The three ivory spears on my plate were fanciful, indeed, fussily ornamented by a tweezer brigade that had meticulously placed tufts of herbs and flower petals along every inch of their length. Too bad the cold spears were thoroughly waterlogged and fibrous. Such a fate would likely cause a spargel scandal back in Northeast Germany, where new chef de cuisine Cornelia Sühr, 33, found her passion for cooking at a young age before moving up the gastro ranks to three-Michelin-starred Alain Ducasse in London, the Ritz-Carlton in Dubai, and then Alain Verzeroli’s Shun in Manhattan.

I was initially heartened Jean-Georges had conducted a global search for such a rising talent to take menu ownership of this spectacular space in the Four Seasons when it reopened in March. It had only been open for eight months before closing. And that debut hadn’t gone well either, relying too heavily on Jean-Georges’ greatest hits that weren’t just dated, but also poorly executed. It called into question whether a corporate restaurant chain, however luxurious, was the right fit for a special addition to Philadelphia’s dining landscape that deserved an original concept.

I’m still not convinced. Sühr did conceive of a smart solution to satisfy the reflex to share a taste of JG classics, serving a mini trio of Vongerichten signatures as a satisfying amuse-bouche course — ruby ​​threads of tuna noodles glossed with chili oil over creamy avocado; a cube of fried rice draped with raw sea trout; the “egg toast” of a sous-vide yolk sandwiched between brioche squares beneath a dollop of Petrossian caviar.

The rest of the menus are appropriately spontaneous, seasonal, and modern, at least in concept, and between the recurring technical hiccups, there were glimpses of inventive ideas that rose on subtle but unexpected combinations of natural flavors.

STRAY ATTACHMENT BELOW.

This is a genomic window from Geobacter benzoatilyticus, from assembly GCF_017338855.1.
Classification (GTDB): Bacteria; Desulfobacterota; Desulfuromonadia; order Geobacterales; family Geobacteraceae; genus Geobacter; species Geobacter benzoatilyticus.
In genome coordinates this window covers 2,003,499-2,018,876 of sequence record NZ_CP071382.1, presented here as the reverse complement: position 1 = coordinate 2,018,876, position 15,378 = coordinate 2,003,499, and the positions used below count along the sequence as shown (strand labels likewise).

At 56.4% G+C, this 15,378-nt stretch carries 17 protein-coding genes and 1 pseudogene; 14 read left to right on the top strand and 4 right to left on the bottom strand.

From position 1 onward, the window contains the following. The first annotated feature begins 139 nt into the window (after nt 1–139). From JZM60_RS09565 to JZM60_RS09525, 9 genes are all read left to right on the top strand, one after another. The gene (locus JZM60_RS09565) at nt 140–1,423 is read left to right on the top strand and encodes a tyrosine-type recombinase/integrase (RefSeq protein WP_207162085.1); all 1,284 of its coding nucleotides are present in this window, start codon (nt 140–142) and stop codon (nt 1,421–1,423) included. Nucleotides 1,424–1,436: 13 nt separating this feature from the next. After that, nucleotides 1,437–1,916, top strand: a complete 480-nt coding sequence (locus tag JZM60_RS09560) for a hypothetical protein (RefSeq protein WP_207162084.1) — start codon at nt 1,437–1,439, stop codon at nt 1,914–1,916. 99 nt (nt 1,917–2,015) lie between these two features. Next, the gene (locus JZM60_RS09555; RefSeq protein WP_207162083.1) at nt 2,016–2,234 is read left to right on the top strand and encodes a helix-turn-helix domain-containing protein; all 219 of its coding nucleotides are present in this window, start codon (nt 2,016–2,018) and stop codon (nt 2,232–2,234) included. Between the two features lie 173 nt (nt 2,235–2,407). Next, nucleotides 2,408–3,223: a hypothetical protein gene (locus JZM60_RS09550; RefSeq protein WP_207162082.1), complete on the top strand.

The initial caviar course Sühr created to follow the amuses was a clever riff on bubble tea in which delicate beads of golden ossetra were doused in almond milk to be slurped up through a glass straw. It was playful and daring, and, perhaps, too different for some. By my following meal, it had been replaced by a poached egg topped with caviar and yogurt foam, a traditional presentation that wasn’t just boring, but also redundant to the caviar egg toast served just prior. Any good tasting menu tells a compelling story over its various courses. But this one was stuck on the notion that more luxury is an easy win, and the narrative effect was a yawn.

Yes, Jean-Georges is dealing with the same limiting factors of labor shortages and high ingredient costs that have pinched the entire industry. But Vongerichten, whose company owns nine restaurants and runs 40 others around the world through licensing agreements with partners (including Comcast’s Roberts family in Philadelphia), told me spending 25-30% over pre-pandemic rates at his New York restaurants. The craving is there for extraordinary dining experiences. And there’s no good reason this rareified space cannot become the soaring temple of culinary enlightenment that Philadelphians deserve. Except it looks increasingly like the Jean-Georges brand doesn’t have the juice to lure enough local talent to pull it off.

JG SkyHigh, the all-day, a la carte venue with a bar on the 60th floor, has found its footing well enough under chef de cuisine Patrick Rogala as a more accessible venue, where you can nibble a truffle pizza or medium-rare cheesesteak spring roll (a nod to the old Four Seasons’ original), or a filet with carrots three ways. A crab and pea risotto there was fantastic until its puffed rice garnish quickly turned into soggy cereal.